Our Period of Waiting is Over, This is the Time.

After a wonderful long weekend with the two legged members of our family in Balgowan, culminating in a near crippling photographic incident, we trundled down the hill to 19 Quentin Smythe Road, Kloof – around 9km away from Louise’s house (there was a small matter of large fingers and small icons on the GPS!). After a minor course correction we were back on track to pick up the Mighty Zulu.

We spent a bit of time with Louise to introduce our family to Zulu – and he was an instant hit with our whole family. After a heart wrenching good bye (more so for the two leggeds than the dogs!) we were off up the hill to Jo’burg. I must admit to feeling mortified over puppy napping the little guy, but Louise put our hearts and minds to rest by pointing out that his quivering cry was his way of calling for his mommy!

He settled down nicely and after about Escort you could almost hear the car radio if you put it up to full volume. We stopped a few times, and Zulu truly wriggled his way deeply into Simon and Becca’s (my 4 year old son and 2 year old daughter) hearts. We got to meet a few goats at a petting zoo at one of the fuel stations along the N3, but unfortunately the camels were sitting the inclement weather out in a closed shed, not the end of the world as Zulu is not that likely to stumble over one on his travels, unless he decides to backpack up North Africa!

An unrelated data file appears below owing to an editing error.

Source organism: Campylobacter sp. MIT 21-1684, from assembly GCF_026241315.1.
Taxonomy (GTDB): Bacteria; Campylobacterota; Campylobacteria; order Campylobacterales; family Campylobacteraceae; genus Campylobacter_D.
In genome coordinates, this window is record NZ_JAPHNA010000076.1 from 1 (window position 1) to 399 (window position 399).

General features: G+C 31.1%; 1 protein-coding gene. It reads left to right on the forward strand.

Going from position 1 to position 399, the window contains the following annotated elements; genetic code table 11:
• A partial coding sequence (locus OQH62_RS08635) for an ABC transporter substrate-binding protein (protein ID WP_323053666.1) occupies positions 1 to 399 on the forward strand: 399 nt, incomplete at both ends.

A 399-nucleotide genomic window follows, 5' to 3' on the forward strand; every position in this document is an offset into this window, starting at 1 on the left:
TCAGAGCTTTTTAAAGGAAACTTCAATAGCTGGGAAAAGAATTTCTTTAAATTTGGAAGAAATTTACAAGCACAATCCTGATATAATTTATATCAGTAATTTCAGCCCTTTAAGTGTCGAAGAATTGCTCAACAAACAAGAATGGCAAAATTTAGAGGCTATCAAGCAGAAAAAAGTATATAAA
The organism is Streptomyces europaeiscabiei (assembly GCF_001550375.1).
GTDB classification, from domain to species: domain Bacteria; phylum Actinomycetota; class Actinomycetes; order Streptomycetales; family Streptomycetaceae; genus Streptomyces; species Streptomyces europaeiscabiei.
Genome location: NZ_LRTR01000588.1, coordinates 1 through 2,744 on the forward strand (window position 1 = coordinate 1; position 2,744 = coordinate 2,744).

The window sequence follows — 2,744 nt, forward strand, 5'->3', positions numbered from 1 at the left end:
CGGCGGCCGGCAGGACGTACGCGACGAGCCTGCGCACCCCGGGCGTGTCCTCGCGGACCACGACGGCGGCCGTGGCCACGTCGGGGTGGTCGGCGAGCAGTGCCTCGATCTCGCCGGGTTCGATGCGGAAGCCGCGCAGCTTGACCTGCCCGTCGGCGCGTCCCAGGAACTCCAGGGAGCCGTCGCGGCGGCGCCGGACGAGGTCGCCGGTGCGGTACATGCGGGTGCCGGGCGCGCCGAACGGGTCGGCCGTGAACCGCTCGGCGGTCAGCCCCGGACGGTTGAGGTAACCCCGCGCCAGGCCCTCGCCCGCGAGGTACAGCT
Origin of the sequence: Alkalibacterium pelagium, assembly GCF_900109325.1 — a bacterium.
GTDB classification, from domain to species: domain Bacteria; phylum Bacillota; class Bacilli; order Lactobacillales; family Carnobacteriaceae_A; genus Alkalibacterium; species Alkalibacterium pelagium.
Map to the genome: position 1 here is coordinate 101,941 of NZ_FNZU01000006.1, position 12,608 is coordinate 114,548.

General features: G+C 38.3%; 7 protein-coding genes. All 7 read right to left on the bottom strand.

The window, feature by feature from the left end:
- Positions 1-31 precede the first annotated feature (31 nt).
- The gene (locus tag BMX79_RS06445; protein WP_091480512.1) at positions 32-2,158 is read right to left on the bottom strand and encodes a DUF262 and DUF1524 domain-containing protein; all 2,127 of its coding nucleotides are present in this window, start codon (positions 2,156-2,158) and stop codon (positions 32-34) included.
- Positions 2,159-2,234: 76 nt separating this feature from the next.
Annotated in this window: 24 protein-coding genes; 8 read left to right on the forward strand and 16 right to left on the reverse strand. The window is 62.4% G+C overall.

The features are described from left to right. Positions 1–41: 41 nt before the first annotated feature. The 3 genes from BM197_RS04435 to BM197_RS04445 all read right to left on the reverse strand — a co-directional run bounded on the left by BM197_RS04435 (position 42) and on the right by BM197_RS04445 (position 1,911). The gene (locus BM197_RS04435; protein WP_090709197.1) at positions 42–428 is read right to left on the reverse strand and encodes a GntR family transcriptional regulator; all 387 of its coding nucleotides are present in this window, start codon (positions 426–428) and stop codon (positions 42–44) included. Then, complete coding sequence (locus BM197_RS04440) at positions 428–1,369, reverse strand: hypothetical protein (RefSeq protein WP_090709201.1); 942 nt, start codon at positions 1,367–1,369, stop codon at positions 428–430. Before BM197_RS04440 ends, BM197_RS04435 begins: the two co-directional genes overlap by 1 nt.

When we eventually got the Mighty Zulu Warrior pup home, I could not help myself and got out the old puppy dummy to test his retrieving, 3 SOB (“straight out and back” in retriever speak) down the hall and back to hand! I could not have been more chuffed with the little guy. Di (my loving and long suffering wife who was the victim of the afore mentioned unfortunate photographic incident) had managed to hobble over to my side on a pair of crutches we managed to appropriate from the proprietors of the guest house in Belgowan and pointed out that getting him to retrieve was probably premature, and my time would be better spent helping the kids and her out the car first!

We decided that Zulu’s bed was going to be in his crate at the foot of our bed. I can confirm that at 7 weeks old, his lungs are fully developed!  It was lashing down with rain so, with all the planning that would make Baden Powell proud, I set out my Barber jacket and rain bib next to the door, we had to go out twice but the effort was well worth it and he has yet not made a mess at night.

Zulu’s first morning in his new house was way to exiting to eat a full breakfast (all the more treats for the treat bag).  Zulu’s recall is amazing, Louise definitely put in all the ground work that Fenton the dog’s breeder probably missed!

After getting ready for the day, it was time to show the little guy off. First stop was Di’s office which is up two flights of stairs (or should that be stares, as all eyes were on our little guy) which he took in his stride. After 30min of love and attention from a bevy of young woman in low cut tops, (I’m very aware that puppies are marvellous girl-bait) Zulu and I left Di at work and I took him on a quick visit to my office. I am not sure that a 7 week old lab puppy is very good for productivity in an office, but he is now universally adored!